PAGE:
5 Point Discussions – Boruto: Naruto Next Generations 80: “Mitsuki’s Friend”

by Sage Ashford

Boruto-Next-Generations
What does it mean to be human? To have friends? Can a human created rather than born even answer these questions, or understand the answers? Remember, if you like this article and 5 Point Discussions, please share it on Facebook or Twitter! It really helps. And if you’ve got any comments or questions, please hit me up @SageShinigami.

1. It took two months and eight episodes, but this arc finally centers it’s focus on Mitsuki for a bit. Once again, we return to the crucial moment at the beginning of the arc when Mitsuki left the village, and while I’ve been calling it a kidnapping despite evidence to the contrary, it turns out I was spot on. These artificial humans from the Hidden Stone Village let Mitsuki come willingly, but were fully prepared to kidnap him and force him to comply if he said no. The only thing Mitsuki was able to do was try and minimize the damage by knocking the guard chunin unconscious instead of letting them be murdered.

2. This arc could use a lot less Boruto whining about how he was a bad friend, and a lot more of Mitsuki and Sekiei talking about what it means to be human. For a while now, the group has been claiming they can offer Mitsuki a truth he needs, but these last few episodes have made it painfully obvious the only side in this group that’s truly benefitting in a material way are the Earth ninja. While still traveling to the Hidden Stone village, Sekiei starts to weaken, and we’re reminded this group is only slightly more permanent than the Akuta sand golems, except their lives can be extended while the sand golems presumably can’t.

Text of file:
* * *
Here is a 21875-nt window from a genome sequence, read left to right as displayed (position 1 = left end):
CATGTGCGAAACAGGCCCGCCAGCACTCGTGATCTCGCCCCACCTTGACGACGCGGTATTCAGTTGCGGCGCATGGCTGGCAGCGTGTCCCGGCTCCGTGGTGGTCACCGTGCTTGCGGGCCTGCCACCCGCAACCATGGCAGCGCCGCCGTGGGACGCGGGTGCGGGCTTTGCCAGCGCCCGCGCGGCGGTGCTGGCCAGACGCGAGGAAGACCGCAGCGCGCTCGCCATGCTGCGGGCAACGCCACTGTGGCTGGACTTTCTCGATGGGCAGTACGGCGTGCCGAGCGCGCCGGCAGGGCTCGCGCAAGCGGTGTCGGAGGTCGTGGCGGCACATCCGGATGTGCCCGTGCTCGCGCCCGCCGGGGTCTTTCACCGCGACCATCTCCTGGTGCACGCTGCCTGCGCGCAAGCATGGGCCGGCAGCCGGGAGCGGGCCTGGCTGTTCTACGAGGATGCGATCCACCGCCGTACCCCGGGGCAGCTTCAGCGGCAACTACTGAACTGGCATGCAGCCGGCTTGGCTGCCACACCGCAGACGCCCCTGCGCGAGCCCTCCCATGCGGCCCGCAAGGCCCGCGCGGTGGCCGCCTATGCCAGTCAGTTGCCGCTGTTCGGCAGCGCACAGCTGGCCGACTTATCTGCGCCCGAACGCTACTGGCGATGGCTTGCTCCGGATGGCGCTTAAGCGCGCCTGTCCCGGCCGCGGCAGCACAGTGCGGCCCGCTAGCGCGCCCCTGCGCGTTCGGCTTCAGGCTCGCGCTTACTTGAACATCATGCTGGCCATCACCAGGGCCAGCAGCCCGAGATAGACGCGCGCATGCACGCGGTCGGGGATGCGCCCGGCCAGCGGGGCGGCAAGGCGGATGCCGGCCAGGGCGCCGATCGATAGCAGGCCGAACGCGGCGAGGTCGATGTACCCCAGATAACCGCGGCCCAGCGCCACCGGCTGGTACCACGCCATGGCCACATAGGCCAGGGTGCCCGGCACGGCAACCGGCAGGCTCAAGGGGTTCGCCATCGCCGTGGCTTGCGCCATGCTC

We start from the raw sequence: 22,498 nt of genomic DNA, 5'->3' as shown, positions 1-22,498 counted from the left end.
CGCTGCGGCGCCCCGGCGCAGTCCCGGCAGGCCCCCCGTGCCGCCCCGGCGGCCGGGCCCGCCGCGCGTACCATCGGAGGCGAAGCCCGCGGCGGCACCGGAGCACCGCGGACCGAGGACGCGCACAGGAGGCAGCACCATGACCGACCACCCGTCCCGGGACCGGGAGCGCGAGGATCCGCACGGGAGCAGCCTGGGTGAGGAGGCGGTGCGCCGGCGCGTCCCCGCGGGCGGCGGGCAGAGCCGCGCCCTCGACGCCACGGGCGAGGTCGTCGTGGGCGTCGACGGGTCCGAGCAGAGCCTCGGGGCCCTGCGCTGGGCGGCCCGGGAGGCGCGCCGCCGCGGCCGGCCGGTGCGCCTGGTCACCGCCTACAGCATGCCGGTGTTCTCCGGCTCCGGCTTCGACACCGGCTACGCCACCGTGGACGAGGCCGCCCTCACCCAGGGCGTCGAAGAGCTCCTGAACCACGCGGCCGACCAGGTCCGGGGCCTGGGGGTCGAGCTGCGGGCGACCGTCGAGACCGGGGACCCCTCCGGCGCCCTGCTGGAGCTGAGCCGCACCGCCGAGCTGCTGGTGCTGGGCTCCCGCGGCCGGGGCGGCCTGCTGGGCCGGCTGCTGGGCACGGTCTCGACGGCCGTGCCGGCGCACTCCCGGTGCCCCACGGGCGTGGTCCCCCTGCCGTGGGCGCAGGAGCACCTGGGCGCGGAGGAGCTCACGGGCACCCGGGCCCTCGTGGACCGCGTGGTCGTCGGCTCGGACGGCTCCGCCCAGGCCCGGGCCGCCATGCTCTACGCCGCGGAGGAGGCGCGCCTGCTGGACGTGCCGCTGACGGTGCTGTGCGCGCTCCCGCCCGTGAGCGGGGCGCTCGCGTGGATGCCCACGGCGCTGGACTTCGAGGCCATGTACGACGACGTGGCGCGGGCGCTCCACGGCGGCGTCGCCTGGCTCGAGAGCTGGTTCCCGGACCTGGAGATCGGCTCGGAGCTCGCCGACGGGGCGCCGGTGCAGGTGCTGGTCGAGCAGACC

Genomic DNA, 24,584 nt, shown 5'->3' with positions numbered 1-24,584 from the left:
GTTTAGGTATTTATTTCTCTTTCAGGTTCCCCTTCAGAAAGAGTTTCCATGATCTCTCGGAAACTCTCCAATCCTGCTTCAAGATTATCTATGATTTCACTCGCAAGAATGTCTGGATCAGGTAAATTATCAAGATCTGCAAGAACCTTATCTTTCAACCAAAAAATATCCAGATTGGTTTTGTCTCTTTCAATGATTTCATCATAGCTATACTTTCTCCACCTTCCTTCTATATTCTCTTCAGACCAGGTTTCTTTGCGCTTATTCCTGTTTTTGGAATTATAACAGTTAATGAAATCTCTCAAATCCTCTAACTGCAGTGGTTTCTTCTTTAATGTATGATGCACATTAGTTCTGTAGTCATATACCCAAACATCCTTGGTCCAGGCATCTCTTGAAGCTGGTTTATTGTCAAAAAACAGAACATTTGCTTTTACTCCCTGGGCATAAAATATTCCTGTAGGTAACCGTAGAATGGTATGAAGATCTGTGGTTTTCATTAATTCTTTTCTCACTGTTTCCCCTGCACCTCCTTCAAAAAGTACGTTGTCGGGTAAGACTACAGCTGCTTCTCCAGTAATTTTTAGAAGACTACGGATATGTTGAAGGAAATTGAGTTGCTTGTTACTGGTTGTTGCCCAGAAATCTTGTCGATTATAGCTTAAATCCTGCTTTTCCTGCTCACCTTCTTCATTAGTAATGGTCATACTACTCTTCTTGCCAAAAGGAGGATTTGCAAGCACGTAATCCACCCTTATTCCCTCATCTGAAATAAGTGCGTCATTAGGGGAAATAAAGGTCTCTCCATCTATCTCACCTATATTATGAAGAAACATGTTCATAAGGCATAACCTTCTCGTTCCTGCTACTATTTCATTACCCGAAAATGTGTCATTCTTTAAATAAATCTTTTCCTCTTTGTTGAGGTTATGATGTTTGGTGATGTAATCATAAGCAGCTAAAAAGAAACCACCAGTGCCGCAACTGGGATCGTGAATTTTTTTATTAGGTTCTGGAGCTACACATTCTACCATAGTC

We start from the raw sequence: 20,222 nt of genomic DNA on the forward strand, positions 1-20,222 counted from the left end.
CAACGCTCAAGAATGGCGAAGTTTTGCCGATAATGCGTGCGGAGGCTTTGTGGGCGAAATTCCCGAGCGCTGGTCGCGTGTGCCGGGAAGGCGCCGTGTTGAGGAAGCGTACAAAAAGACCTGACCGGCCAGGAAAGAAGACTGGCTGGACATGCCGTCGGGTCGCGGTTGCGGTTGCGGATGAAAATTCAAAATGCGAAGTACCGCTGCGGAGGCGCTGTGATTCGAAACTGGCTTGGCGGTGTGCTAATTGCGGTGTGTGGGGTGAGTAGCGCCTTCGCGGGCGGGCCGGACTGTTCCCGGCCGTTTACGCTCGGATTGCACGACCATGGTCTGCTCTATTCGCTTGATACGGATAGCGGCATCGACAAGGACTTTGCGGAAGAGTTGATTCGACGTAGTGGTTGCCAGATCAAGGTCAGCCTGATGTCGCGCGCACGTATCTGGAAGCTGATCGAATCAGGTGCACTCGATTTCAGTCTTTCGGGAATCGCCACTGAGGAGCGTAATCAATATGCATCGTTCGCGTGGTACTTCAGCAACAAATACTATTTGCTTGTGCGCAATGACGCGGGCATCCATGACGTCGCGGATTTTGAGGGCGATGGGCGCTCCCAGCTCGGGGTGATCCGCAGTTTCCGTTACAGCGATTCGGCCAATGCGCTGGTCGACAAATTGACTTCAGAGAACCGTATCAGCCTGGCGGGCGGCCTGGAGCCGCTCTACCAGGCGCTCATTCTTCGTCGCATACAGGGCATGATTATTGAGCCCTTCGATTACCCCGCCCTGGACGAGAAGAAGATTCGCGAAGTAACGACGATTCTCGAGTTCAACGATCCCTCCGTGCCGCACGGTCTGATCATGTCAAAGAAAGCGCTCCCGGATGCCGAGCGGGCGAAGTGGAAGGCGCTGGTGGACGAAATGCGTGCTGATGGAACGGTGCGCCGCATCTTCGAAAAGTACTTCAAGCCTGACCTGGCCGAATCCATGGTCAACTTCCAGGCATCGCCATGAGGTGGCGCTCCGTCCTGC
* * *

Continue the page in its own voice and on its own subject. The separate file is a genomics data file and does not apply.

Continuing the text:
Kokuyou leaves Sekiei with Mitsuki to get help, and while he’s gone we get to see the two bond. So far, Sekiei is clearly the most like Mitsuki–they’re closest in age, and have the same curiosity about the habits of natural humans. They talk about the meaningless habits of humans, with Mitsuki explaining what it means to sleep, to dream, to get hungry. It’s a cute moment, and I really wouldn’t have minded if we skipped some of the stuff focusing on the title character to get more of it.

3. In sharp contrast to Black Clover’s “magical meritocracy”, clearly the people chosen to lead the five villages are not necessarily the most powerful ninja. I argued how stupid it was to just give the most power to the person with the most magic, and I stand by my argument…but maybe you should at least travel with the most powerful ninja as your bodyguards? While Tsuchikage is looking into what Naruto asked her about, she runs into the infamous Lord Ku and one of his artificial humans–her generic ninja entourage is easily knocked out, then she gets captured. The kage are supposed to be impressive, but every time I see them in Boruto they’re somehow getting jobbed out to villains that will inevitably be taken out by a gang of genin. (Or the genin will at the very least play a major role in doing so.)

4. Anime has the most unique ways of making friends, like wrapping a bomb around someone’s neck and interrogating them. Nothing like having someone’s life in your hands to make you closer, right? Just as Sekiei is about to die, he decides to learn the truth about what Mitsuki’s been hiding, forcibly interrogating Mitsuki by wrapping one of his clay bombs around his neck, and learning he stopped them from killing the chuunin of the Hidden Leaf, and sent a message to Boruto. Sekiei claims this was a betrayal, but that if he died no one else would be aware and so Mitsuki would be safe.
But before Sekiei can go through with this act of self sacrifice, the rest of the group return, and inject him with whatever’s keeping them all from cracking to bits. Weirdly, the group tries to blame Mitsuki for this, despite knowing they’ve apparently got the same shelf life as a gallon of milk. They threaten to knock Mitsuki out, but Sekiei wakes up long enough to protect him, then claims they can be friends now because they share a secret. But ultimately, I’ve got a feeling by the end of this none of them are going to make it out alive.

5. The end of the episode shows us how we finally managed to get a Mitsuki focus in an arc that’s meant to be about Mitsuki in the first place: Boruto’s knocked out. Maybe that should happen more often.
Boruto: Naruto Next Generations is available for streaming on Crunchyroll and Funimation.

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